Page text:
- The Washington Times - Wednesday, December 28, 2005


It’s cold. The noon sky is gray, and the sledding hill is all ice. Dave Hilderbrandt stands at the crest, watching his 8-year-old daughter and her friend gleefully zoom down on their plastic sled.

Neither cold nor snow can keep the Hilderbrandts from getting regular exercise.

“We’ve been out here in blizzards,” said Mr. Hilderbrandt, a resident of this Albany suburb. “Of course, we don’t stay long.”

Keeping children active when the weather is warm is child’s play. But parents can have a tough time keeping them moving when ice crystals are forming on the windows. Even though winter weather can be a powerful inducement for children to play Nintendo, watch TV and generally hibernate, pediatricians say it is important to make the effort to exercise.

Researchers think children burn about half as many calories in the winter as they do in the summer. Fitness specialist Peter Rehor of Camosun College in British Columbia, Canada, said that although children tend to eat more in the winter, the larger problem is a decrease in activity.

Dips in wintertime activity are especially worrisome to pediatricians as they treat more overweight patients. Obesity among children and teenagers has more than doubled in the past 30 years.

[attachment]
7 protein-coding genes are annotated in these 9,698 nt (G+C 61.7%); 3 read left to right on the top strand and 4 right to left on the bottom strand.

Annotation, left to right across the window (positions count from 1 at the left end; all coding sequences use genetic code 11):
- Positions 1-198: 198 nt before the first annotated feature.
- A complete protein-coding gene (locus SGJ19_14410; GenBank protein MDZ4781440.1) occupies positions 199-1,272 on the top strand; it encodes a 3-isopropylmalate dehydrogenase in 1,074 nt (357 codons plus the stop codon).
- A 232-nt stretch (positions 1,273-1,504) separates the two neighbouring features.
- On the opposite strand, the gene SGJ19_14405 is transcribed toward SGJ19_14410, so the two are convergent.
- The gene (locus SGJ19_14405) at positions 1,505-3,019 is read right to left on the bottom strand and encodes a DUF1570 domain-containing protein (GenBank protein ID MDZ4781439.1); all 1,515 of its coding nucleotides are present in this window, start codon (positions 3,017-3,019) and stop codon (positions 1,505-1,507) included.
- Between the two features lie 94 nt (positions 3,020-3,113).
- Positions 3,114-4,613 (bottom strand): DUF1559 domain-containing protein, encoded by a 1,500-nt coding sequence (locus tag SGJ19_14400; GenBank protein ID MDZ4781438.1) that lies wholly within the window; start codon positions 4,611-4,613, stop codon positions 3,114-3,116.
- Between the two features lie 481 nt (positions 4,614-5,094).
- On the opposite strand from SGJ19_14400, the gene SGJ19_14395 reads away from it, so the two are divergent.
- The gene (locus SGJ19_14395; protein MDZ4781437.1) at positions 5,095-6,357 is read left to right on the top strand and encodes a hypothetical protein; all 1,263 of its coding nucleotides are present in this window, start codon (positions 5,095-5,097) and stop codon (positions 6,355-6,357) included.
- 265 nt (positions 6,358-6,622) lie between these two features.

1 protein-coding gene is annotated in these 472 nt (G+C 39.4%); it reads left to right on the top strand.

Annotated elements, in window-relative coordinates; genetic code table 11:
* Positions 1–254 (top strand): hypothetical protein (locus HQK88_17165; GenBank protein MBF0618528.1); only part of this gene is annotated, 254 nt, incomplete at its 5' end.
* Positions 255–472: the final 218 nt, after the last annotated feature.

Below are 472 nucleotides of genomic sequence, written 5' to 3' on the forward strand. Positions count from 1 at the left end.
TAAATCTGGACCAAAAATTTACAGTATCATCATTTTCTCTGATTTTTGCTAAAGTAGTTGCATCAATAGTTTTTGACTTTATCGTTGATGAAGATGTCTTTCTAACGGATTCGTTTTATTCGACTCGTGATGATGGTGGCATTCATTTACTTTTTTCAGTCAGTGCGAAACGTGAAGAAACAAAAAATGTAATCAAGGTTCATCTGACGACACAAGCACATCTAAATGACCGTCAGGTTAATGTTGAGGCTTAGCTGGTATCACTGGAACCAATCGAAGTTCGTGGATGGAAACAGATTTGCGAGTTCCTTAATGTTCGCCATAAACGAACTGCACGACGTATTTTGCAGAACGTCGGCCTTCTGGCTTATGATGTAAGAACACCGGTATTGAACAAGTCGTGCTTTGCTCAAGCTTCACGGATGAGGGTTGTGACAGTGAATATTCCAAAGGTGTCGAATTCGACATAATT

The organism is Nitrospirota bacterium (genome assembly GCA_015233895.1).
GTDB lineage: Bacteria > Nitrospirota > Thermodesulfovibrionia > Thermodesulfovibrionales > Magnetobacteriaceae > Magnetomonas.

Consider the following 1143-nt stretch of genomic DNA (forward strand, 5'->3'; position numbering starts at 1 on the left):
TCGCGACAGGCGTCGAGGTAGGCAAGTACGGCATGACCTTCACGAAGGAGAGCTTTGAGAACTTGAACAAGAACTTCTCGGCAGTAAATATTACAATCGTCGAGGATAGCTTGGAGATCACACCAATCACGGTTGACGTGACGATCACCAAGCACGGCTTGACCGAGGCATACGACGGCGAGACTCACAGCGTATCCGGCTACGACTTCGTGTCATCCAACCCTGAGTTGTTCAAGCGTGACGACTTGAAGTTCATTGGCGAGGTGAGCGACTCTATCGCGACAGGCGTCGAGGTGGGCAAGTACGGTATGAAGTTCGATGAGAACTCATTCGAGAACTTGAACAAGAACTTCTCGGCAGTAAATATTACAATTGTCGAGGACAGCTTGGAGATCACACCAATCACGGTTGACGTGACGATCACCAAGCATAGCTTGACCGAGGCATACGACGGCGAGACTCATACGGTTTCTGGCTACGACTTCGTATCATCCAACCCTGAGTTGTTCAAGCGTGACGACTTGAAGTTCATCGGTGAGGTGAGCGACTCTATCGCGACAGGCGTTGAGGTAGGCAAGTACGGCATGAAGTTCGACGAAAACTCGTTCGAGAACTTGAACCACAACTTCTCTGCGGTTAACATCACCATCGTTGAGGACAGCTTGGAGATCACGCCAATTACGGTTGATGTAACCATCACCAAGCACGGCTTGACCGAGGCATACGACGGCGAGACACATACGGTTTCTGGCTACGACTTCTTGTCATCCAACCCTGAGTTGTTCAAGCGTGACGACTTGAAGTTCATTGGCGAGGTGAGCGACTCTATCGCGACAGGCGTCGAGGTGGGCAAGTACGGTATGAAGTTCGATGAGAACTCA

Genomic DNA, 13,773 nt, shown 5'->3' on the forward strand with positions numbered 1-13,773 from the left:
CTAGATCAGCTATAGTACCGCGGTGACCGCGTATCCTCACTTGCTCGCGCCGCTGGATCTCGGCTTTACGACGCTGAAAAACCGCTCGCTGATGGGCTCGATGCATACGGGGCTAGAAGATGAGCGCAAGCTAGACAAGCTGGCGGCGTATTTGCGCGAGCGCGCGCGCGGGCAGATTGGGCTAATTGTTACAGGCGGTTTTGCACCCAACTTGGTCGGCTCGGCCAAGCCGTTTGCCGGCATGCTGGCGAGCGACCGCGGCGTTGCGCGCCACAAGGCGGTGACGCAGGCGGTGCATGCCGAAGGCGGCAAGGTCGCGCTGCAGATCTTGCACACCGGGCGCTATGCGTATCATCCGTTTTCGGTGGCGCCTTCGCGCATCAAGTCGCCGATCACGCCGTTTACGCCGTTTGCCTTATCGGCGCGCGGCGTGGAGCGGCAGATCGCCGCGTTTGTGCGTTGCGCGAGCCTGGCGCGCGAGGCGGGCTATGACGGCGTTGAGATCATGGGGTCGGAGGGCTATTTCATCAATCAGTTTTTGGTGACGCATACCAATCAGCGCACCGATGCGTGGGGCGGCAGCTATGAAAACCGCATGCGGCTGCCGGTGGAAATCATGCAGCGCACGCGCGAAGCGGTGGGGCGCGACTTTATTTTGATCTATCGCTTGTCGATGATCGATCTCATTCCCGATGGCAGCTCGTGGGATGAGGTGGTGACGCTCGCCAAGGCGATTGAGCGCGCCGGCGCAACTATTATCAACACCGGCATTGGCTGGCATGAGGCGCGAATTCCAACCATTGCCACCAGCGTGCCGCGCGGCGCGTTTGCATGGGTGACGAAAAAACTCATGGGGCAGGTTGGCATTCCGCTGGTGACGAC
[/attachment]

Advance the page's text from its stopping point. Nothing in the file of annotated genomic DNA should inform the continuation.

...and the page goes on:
Doctors say keeping children active is crucial year-round. Dr. Maddy Weiser, a pediatrician who runs Youth Movement Fitness Club in Bryn Mawr, Pa., suggests continuous movement for 45 to 60 minutes multiple times a week.

A big problem is that children, though crackling with energy, often lack the self-discipline to regularly hit the treadmill or the StairMaster.

One obvious answer is to get them bundled up and out the door. The Guilderland school district even sends a “Go Out and Play” brochure home with its elementary students in the winter, listing local places to ski, skate, snowshoe and sled, like the hill frequented by the Hilderbrandt family.

“There are some tricky months,” said Colleen Mickle, a physical-education teacher at Guilderland Elementary School. “But if it’s not OK for snowshoeing and it’s not OK for skiing, then it’s good for hiking.”

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